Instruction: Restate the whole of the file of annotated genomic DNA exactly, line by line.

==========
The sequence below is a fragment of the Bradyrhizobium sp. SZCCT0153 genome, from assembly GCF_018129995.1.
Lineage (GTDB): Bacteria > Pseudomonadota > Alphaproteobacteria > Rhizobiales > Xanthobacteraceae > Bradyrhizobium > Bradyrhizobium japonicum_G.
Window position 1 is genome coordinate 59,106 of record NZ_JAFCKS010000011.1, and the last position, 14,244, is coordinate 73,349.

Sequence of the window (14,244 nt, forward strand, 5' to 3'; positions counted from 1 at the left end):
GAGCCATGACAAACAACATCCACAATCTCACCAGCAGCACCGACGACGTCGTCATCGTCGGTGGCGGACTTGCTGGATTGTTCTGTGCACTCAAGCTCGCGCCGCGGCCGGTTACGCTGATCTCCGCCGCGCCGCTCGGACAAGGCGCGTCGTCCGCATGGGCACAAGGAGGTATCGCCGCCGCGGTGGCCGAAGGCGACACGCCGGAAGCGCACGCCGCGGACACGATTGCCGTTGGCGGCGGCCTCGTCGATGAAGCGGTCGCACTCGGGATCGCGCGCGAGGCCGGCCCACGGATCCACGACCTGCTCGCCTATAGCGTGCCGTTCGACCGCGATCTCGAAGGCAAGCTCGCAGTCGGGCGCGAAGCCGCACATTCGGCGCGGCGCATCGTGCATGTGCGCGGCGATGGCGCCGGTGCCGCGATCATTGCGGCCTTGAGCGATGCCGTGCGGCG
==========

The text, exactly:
The sequence below is a fragment of the Bradyrhizobium sp. SZCCT0153 genome, from assembly GCF_018129995.1.
Lineage (GTDB): Bacteria > Pseudomonadota > Alphaproteobacteria > Rhizobiales > Xanthobacteraceae > Bradyrhizobium > Bradyrhizobium japonicum_G.
Window position 1 is genome coordinate 59,106 of record NZ_JAFCKS010000011.1, and the last position, 14,244, is coordinate 73,349.

Sequence of the window (14,244 nt, forward strand, 5' to 3'; positions counted from 1 at the left end):
GAGCCATGACAAACAACATCCACAATCTCACCAGCAGCACCGACGACGTCGTCATCGTCGGTGGCGGACTTGCTGGATTGTTCTGTGCACTCAAGCTCGCGCCGCGGCCGGTTACGCTGATCTCCGCCGCGCCGCTCGGACAAGGCGCGTCGTCCGCATGGGCACAAGGAGGTATCGCCGCCGCGGTGGCCGAAGGCGACACGCCGGAAGCGCACGCCGCGGACACGATTGCCGTTGGCGGCGGCCTCGTCGATGAAGCGGTCGCACTCGGGATCGCGCGCGAGGCCGGCCCACGGATCCACGACCTGCTCGCCTATAGCGTGCCGTTCGACCGCGATCTCGAAGGCAAGCTCGCAGTCGGGCGCGAAGCCGCACATTCGGCGCGGCGCATCGTGCATGTGCGCGGCGATGGCGCCGGTGCCGCGATCATTGCGGCCTTGAGCGATGCCGTGCGGCG